According to a recent survey, more and more affluent Americans are starting to feel ‘middle class.’ The actual American middle class (MC) is shrinking as most individuals and families struggle with higher costs of living and crippling debt.The criteria for ‘middle class’ is quickly changing and recent polling demonstrates how vacuous the term has become.
The New American Middle ClassNew polling results from INSIDER and Morning Consult illustrates how the slippage between the terms ‘upper-class’ and ‘middle class’ is causing us to reconsider class differences entirely. The shrinking middle class is becoming harder to identify — simply because it is becoming less and less prominent. The American middle class is changing in six fundamental ways:
- More than half of Americans who claim to have ‘grown up rich’ say they’re not wealthy anymore. Some 60 percent of respondents who grew up affluent claim to be ‘of the middle or poor working class’ now.
- MC folks are behind on homeownership and retirement savings, with most having credit-card and student loan debt.
- Compared to other classes, the American middle class was most likely to put an extra $1,000 in savings due to financial insecurity. The working poor were more likely to pay off their debts with it, whereas the affluent would be more likely to invest it.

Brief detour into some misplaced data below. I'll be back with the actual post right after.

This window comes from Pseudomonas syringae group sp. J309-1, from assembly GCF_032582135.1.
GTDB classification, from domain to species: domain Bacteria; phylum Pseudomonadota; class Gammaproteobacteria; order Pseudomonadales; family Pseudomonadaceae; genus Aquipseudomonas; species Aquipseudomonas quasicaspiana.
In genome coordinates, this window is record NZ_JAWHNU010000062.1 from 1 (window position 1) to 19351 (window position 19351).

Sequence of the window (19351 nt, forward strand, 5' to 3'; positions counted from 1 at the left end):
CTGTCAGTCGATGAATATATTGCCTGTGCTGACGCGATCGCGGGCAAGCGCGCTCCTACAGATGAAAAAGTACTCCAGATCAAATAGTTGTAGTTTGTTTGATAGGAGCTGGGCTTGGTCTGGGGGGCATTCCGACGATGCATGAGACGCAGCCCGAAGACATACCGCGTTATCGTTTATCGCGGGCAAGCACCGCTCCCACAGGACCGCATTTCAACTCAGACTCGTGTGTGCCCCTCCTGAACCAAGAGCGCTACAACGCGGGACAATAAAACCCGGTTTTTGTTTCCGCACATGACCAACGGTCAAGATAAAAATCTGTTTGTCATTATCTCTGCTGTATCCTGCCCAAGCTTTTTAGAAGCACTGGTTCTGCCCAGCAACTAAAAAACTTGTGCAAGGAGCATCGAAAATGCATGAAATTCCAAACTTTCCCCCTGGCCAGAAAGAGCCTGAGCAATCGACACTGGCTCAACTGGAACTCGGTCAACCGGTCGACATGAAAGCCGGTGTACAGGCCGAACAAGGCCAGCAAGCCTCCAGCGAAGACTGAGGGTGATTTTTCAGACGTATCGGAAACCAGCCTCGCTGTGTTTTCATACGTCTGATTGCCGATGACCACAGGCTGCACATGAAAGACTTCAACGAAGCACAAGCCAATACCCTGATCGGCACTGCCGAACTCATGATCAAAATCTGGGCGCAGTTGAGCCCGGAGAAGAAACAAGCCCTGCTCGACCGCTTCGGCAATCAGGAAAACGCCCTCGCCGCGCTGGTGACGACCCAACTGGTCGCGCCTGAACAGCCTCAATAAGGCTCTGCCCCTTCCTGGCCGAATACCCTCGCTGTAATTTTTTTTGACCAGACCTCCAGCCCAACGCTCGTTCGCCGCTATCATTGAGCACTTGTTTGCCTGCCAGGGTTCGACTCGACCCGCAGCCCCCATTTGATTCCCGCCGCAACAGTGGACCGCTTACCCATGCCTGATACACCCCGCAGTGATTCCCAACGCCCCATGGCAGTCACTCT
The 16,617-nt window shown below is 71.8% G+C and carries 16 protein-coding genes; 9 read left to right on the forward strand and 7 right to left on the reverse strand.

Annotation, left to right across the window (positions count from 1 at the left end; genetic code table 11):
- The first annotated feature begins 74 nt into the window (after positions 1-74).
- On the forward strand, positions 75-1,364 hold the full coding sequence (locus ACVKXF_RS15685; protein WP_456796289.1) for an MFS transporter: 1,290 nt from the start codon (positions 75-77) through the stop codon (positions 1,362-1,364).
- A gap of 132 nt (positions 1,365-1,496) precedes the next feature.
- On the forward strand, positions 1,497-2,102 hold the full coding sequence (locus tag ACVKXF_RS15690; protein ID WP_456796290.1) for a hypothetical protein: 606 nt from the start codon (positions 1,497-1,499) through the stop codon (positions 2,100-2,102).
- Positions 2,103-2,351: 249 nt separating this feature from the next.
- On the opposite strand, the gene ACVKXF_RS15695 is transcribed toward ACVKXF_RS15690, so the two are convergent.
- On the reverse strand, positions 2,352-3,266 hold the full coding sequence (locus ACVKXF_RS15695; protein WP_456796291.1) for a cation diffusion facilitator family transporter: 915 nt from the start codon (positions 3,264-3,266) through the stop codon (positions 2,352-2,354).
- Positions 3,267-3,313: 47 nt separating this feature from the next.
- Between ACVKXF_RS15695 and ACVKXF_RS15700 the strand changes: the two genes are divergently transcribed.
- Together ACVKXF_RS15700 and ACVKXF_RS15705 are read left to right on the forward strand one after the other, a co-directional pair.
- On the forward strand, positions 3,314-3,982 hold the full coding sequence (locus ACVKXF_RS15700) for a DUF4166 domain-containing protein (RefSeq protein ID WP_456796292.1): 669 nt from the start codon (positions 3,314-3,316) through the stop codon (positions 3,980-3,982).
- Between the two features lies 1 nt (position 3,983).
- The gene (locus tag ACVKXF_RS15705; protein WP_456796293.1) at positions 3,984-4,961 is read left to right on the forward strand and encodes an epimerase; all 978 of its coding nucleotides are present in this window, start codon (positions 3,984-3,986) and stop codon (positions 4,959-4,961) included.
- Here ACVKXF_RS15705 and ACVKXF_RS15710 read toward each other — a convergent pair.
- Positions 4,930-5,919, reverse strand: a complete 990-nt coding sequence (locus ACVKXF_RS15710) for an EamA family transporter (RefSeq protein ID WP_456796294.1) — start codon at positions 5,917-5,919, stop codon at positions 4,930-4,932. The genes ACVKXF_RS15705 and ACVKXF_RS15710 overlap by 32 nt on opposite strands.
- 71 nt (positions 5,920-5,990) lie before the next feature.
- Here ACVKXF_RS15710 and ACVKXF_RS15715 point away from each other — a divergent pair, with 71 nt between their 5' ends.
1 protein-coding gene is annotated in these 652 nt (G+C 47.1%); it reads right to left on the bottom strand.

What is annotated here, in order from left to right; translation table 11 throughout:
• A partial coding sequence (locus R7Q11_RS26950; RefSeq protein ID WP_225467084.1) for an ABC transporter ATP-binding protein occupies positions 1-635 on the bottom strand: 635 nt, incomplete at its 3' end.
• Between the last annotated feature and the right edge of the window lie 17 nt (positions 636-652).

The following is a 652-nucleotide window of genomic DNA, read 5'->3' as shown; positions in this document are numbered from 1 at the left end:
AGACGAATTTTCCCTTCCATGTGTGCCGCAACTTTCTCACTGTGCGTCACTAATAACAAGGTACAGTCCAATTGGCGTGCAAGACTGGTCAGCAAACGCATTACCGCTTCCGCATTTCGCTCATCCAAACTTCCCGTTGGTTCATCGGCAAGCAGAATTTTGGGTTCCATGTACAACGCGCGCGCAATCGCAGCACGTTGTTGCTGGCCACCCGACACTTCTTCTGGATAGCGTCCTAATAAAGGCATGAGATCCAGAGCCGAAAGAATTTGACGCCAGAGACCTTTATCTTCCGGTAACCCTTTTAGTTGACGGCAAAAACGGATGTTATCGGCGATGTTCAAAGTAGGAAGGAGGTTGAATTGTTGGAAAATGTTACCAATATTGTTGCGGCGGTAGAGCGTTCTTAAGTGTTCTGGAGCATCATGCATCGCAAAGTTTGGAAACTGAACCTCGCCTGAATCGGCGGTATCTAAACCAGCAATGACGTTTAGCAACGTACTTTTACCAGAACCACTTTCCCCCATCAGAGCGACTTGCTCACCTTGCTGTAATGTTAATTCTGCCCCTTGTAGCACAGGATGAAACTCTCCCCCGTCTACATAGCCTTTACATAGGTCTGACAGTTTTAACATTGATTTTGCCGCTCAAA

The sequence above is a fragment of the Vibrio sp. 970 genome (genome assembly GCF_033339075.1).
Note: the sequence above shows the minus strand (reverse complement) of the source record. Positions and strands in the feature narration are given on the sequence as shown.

- Only 37 percent of city-dwellers consider themselves MC’ with half considering themselves poor or working-class.
- Around half of Americans earning more than $100,00 per year now consider themselves MC despite making double the national average.
- Similarly, around 38 percent of millennials earning over $100,00 annually claim they’re MC.
New Means of Generating WealthPart of the reason the American middle class is declining is due to the simple fact that the game is tilted from the start. Putting one’s money in investments remains the single best means of growing one’s wealth. However, most everyday Americans are completely excluded from venture capitalism — which is usually only limited to ‘accredited investors.’ Many blockchain-based projects are currently looking into crowdfunding as a new model to bring capital from everyday people into the picture. The investment community remains so restrictive at the expense of most Americans. In fact, without access to all investment opportunities, most Americans are missing out on the growth engine that drives capitalist expansion. In short, decentralized solutions can help middle-class Americans invest their money smartly for the first time. This may be necessary to jumpstart income in America rather than mystifying what it means to truly be middle class. Do you believe blockchain-based crowdfunding can be instrumental in generating newfound wealth for the American middle class? Let us know your thoughts in the comments below.
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